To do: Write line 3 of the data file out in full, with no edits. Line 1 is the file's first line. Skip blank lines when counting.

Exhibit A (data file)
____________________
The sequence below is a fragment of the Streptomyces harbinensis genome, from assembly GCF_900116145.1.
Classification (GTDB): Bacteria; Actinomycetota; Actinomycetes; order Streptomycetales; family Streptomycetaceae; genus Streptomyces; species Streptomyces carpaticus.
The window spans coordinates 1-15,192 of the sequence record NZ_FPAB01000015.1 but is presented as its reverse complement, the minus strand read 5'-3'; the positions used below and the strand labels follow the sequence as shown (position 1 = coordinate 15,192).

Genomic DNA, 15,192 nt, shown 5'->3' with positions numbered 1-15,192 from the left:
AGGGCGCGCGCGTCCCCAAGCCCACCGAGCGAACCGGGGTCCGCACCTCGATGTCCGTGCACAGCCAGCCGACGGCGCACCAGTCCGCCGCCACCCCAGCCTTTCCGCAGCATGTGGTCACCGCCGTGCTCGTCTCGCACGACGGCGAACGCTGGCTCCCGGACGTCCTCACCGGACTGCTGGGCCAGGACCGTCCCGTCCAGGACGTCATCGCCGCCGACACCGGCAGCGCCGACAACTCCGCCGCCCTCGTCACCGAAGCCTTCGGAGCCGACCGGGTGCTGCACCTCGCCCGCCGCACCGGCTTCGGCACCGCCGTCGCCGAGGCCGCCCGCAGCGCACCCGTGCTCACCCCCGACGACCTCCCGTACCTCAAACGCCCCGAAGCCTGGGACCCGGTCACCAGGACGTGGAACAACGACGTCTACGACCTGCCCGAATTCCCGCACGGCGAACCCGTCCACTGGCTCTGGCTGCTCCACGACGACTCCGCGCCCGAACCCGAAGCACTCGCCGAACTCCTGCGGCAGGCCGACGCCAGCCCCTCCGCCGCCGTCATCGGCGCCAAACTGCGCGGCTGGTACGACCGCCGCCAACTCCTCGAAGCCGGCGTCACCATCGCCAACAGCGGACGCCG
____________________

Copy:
The window spans coordinates 1-15,192 of the sequence record NZ_FPAB01000015.1 but is presented as its reverse complement, the minus strand read 5'-3'; the positions used below and the strand labels follow the sequence as shown (position 1 = coordinate 15,192).